On June 27, 1986, a resolution named a street after Polish politician and Nobel Peace Prize winner Lech Walesa, "who has unselflessly (sic) strived through his work and dedication for the improvement of all people ...." On March 19, 2013, a resolution was introduced to un-name the street after Walesa: "The City of San Francisco celebrates the tolerance and inclusiveness that [Gay Games founder] Dr. Tom Waddell advocated throughout his life and strongly refutes the hate speech against the LGBTQ community expressed recently by Lech Walesa."
Walesa is the rare street-name honoree whose worldview has grown antiquated within his own lifetime. But San Franciscans still navigate their city via the names of other men — and they are nearly exclusively men — whose behavior we would today consider appalling. Walesa's contention that homosexuals shouldn't play a major role in Polish life is lamentable. But, to set the bar pretty low, at least he didn't commit mass-murder. To wit:
• General Frederick Funston, a top commander in the Philippines during the Spanish-American War, was quoted in 1902 as boasting that he had "personally strung up 35 Filipinos without trial." He concluded that, stateside, "impromptu domestic hanging might also hasten the end of the war," and that American citizens who petitioned Congress to end the bloodshed "should be dragged out of their homes and lynched." His name lives on via two Funston Streets and Fort Funston near Lake Merced, where dog-walkers aren't required to string up their animals.
• Isaac Bluxome, Jr. served as secretary for both the 1851 and 1856 "Vigilance Committees." These bodies usurped power from San Francisco's elected government, barred Australians from setting foot in the city, and hanged eight men — two of whom were forcibly dragged from their jail cells. William Coleman (whose name graces a small street in Hunters Point) was the leader of the '56 committee. Bluxome Street in SoMa is home to apartments, art galleries, and a winery Whether any Australians live there is unknown.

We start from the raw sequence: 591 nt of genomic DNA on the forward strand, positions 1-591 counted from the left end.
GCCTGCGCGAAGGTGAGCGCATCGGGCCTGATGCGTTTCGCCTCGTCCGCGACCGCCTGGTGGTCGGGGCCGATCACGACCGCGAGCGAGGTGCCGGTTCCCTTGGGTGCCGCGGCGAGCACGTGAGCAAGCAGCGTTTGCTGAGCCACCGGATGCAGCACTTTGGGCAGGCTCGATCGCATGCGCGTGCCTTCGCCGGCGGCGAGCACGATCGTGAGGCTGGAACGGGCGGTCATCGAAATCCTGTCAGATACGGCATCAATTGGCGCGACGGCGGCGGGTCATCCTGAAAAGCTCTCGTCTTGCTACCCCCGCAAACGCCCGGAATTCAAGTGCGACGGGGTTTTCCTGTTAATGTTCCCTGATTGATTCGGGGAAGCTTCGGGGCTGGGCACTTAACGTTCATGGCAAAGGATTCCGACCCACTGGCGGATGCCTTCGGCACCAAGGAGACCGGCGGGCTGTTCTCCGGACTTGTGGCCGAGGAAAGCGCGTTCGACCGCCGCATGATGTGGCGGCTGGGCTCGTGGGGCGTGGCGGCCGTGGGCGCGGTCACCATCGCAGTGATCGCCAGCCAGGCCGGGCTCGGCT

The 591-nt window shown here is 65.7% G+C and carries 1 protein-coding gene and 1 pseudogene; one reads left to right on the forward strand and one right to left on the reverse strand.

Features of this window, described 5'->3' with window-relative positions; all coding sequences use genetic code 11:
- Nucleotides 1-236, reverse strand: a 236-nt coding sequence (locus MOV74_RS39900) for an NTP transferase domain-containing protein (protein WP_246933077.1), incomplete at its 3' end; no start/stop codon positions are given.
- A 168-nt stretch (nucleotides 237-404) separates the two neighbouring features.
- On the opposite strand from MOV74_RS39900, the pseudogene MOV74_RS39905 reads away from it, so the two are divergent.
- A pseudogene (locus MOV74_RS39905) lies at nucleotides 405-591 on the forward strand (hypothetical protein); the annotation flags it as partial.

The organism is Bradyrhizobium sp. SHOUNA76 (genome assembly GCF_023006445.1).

• James D. Phelan served as mayor from 1897 to 1902 and later matriculated to the U.S. Senate. His campaign platform is one of the city's most cringe-worthy, however: Phelan's Senate re-election material blared "Save our State from Oriental Aggression" and "Keep California White." He lost, though his name is a multiple winner, adorning the Presidio-adjacent James D. Phelan Beach, the historic FiDi Phelan Building, and Phelan Street — home to City College, where Asians make up a third of the student body.
• Talbot Green was a pillar of San Francisco — until 1850 or '51, when, while running for mayor, an East-Coaster claimed Green was actually Paul Geddes, an embezzler who'd jilted his wife and four (some say five) kids in Pennsylvania. Green claimed he could go east and disprove the wild accusations; he was escorted to a waiting steamer by some of the city's most prominent men. Turns out, Green was Paul Geddes. (His family took him back in.) Green Street carries his name, though for accuracy's sake it should intersect with Geddes Avenue somewhere in the east.
• Charles Gough was a milk man in San Francisco in 1850. Multitasking was de rigeur in the city at that time, and in 1855 Gough was on the committee that named streets in the Western Addition. Gough likely never killed anyone — nor, as far as we know, slurred homosexuals during a TV interview. He did, however, ostentatiously name a street after himself, another after his sister, Octavia, and a third after his fellow deliveryman buddy, Leopold Steiner. Then again, given his fellow namesakes, if Gough's worst crime was forgetting the half-and-half once in a while, he's practically a saint by comparison.